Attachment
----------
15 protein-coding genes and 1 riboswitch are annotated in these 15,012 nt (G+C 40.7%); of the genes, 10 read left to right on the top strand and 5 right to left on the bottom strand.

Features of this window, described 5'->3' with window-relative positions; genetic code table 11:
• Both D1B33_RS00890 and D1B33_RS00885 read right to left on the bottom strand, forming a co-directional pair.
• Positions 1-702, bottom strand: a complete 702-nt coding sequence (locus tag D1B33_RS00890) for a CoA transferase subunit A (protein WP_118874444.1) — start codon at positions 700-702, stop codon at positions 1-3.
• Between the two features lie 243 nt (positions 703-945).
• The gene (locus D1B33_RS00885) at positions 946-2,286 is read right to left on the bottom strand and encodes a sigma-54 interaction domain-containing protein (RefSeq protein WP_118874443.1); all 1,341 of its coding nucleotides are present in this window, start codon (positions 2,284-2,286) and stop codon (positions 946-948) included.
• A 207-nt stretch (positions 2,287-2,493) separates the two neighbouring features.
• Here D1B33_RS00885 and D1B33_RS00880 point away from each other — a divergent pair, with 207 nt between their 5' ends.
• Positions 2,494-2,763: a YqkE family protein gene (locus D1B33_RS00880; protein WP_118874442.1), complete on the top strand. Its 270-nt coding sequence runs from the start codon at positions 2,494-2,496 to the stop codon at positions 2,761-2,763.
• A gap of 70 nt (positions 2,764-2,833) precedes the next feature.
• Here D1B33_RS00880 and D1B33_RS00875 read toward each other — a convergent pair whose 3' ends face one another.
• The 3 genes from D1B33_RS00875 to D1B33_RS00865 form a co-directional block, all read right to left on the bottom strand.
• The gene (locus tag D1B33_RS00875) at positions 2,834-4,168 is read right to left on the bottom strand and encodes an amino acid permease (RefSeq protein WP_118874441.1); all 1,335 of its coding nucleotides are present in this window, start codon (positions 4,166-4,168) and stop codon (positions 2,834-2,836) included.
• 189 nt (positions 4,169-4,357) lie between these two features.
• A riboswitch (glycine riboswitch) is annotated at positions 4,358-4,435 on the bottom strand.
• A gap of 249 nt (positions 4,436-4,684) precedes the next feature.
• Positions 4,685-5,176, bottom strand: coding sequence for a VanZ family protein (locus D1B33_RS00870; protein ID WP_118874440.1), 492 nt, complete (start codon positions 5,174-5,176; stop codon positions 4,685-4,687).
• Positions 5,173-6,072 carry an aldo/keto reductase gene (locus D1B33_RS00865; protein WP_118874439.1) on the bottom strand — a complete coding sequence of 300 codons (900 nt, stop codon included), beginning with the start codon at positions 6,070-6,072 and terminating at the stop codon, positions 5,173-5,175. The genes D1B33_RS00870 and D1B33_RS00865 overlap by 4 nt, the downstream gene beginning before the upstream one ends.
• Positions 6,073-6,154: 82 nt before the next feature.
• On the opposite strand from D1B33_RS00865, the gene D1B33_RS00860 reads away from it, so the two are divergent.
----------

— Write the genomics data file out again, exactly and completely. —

15 protein-coding genes and 1 riboswitch are annotated in these 15,012 nt (G+C 40.7%); of the genes, 10 read left to right on the top strand and 5 right to left on the bottom strand.

Features of this window, described 5'->3' with window-relative positions; genetic code table 11:
• Both D1B33_RS00890 and D1B33_RS00885 read right to left on the bottom strand, forming a co-directional pair.
• Positions 1-702, bottom strand: a complete 702-nt coding sequence (locus tag D1B33_RS00890) for a CoA transferase subunit A (protein WP_118874444.1) — start codon at positions 700-702, stop codon at positions 1-3.
• Between the two features lie 243 nt (positions 703-945).
• The gene (locus D1B33_RS00885) at positions 946-2,286 is read right to left on the bottom strand and encodes a sigma-54 interaction domain-containing protein (RefSeq protein WP_118874443.1); all 1,341 of its coding nucleotides are present in this window, start codon (positions 2,284-2,286) and stop codon (positions 946-948) included.
• A 207-nt stretch (positions 2,287-2,493) separates the two neighbouring features.
• Here D1B33_RS00885 and D1B33_RS00880 point away from each other — a divergent pair, with 207 nt between their 5' ends.
• Positions 2,494-2,763: a YqkE family protein gene (locus D1B33_RS00880; protein WP_118874442.1), complete on the top strand. Its 270-nt coding sequence runs from the start codon at positions 2,494-2,496 to the stop codon at positions 2,761-2,763.
• A gap of 70 nt (positions 2,764-2,833) precedes the next feature.
• Here D1B33_RS00880 and D1B33_RS00875 read toward each other — a convergent pair whose 3' ends face one another.
• The 3 genes from D1B33_RS00875 to D1B33_RS00865 form a co-directional block, all read right to left on the bottom strand.
• The gene (locus tag D1B33_RS00875) at positions 2,834-4,168 is read right to left on the bottom strand and encodes an amino acid permease (RefSeq protein WP_118874441.1); all 1,335 of its coding nucleotides are present in this window, start codon (positions 4,166-4,168) and stop codon (positions 2,834-2,836) included.
• 189 nt (positions 4,169-4,357) lie between these two features.
• A riboswitch (glycine riboswitch) is annotated at positions 4,358-4,435 on the bottom strand.
• A gap of 249 nt (positions 4,436-4,684) precedes the next feature.
• Positions 4,685-5,176, bottom strand: coding sequence for a VanZ family protein (locus D1B33_RS00870; protein ID WP_118874440.1), 492 nt, complete (start codon positions 5,174-5,176; stop codon positions 4,685-4,687).
• Positions 5,173-6,072 carry an aldo/keto reductase gene (locus D1B33_RS00865; protein WP_118874439.1) on the bottom strand — a complete coding sequence of 300 codons (900 nt, stop codon included), beginning with the start codon at positions 6,070-6,072 and terminating at the stop codon, positions 5,173-5,175. The genes D1B33_RS00870 and D1B33_RS00865 overlap by 4 nt, the downstream gene beginning before the upstream one ends.
• Positions 6,073-6,154: 82 nt before the next feature.
• On the opposite strand from D1B33_RS00865, the gene D1B33_RS00860 reads away from it, so the two are divergent.